Oki's Movie Image

Generally favorable reviews - based on 6 Critics What's this?

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  • Summary: Oki’s Movie is comprised of four short films. Three main characters appear in all of the four shorts, having differentbut overlapping roles in each of them. The last one, is a story of a film student Oki who made a film abouttwo men she has dated; one young and the other much older. In her film, she makes a cinematographicconstruction of her experiences of coming to Acha Mountain with each man with a year apart. Shejuxtaposes her experiences with each man by paring them according to places on the mountain: the parking lot, the entrance, a small pavilion, the public toilet, the wooden bridge, and halfway upthe mountain. We see the differences and similarities of the two experiences in details. And by thiscomposition, we may feel that we are seeing an overall picture of Oki’s relationships with the two men. (Jeonwonsa Film) Collapse
Score distribution:
  1. Positive: 5 out of 6
  2. Negative: 0 out of 6
  1. Reviewed by: Nicolas Rapold
    Apr 17, 2012
    Mr. Hong's casually brilliant feat of storytelling, akin to an ingeniously wrought suite of literary short fiction.
  2. Reviewed by: Noel Murray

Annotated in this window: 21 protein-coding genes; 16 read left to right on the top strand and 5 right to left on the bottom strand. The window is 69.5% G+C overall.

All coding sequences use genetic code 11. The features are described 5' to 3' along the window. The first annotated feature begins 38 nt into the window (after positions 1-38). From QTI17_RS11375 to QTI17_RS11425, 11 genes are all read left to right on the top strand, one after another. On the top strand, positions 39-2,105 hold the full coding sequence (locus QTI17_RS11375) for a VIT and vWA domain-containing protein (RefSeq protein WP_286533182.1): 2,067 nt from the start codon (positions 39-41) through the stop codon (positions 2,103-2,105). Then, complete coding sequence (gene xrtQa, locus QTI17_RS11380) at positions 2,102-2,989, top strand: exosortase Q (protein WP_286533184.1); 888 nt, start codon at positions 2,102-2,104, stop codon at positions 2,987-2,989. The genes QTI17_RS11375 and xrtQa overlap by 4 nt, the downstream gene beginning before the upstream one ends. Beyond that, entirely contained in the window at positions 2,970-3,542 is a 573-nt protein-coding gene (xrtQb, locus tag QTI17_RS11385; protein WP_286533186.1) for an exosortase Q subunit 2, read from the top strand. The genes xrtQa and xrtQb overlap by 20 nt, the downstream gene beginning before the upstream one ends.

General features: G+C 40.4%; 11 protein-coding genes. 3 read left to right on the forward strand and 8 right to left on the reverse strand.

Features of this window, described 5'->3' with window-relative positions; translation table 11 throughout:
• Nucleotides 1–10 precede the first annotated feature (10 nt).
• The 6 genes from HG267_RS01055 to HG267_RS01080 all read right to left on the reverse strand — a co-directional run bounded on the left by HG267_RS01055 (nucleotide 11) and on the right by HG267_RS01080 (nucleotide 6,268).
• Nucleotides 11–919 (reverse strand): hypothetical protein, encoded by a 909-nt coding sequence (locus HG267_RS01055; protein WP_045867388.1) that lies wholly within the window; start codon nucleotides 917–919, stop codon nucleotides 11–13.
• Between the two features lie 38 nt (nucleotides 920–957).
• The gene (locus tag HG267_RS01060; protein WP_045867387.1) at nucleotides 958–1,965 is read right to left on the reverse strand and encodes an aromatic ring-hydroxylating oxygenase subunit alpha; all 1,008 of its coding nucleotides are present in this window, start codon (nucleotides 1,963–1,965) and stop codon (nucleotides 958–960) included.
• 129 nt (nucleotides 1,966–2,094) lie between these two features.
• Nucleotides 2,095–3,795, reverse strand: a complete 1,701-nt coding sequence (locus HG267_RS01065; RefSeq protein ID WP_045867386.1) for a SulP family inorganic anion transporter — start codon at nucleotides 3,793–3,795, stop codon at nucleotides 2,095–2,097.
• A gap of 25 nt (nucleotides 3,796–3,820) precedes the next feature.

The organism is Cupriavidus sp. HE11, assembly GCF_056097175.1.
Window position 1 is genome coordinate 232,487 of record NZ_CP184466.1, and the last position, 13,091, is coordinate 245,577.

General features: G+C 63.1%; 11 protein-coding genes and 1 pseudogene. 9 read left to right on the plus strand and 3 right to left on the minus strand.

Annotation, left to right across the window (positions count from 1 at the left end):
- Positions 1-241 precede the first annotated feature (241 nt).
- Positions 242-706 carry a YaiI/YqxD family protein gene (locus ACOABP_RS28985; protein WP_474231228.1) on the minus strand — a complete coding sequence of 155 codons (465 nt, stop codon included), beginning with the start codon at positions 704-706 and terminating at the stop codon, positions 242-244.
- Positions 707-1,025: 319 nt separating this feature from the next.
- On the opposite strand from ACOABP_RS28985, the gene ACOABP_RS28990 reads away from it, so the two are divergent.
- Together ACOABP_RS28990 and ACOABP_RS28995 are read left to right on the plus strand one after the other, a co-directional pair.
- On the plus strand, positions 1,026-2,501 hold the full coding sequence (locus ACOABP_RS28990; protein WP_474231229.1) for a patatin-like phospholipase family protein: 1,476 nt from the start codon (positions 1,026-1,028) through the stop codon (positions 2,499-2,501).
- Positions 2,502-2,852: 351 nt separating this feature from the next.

Apr 18, 2012
    As always with Hong's films, Oki's Movie goes through stretches where it seems aimless and self-indulgent, followed by stretches where it's sharp, funny, and poetic.
  3. Reviewed by: Michelle Orange
    Apr 10, 2012
    If the characterizations are fleeting, the recessive mood is not: Hong's signature observational style is at once offhanded and astute, romantic and lightly chilled.
  4. Reviewed by: David Fear
    Apr 10, 2012
    Forget the snark about him ransacking Eric Rohmer's bag of tricks; the gentle ironies and droll, bitter wit here prove Hong is the French New Waver's heir apparent.
  5. Reviewed by: Eric Kohn
    Apr 17, 2012
    Viewed as a single experience, Oki's Movie is a curious oddity worthy of multiple viewings and lengthy contemplation, but its tricky formalism makes it less overtly satisfying on an emotional level.
  6. Reviewed by: Nick Schager
    Apr 13, 2012
    Hong Sang-soo once again corroborates auteurist theory at the same time that he reveals the potential shortcomings of its practice.
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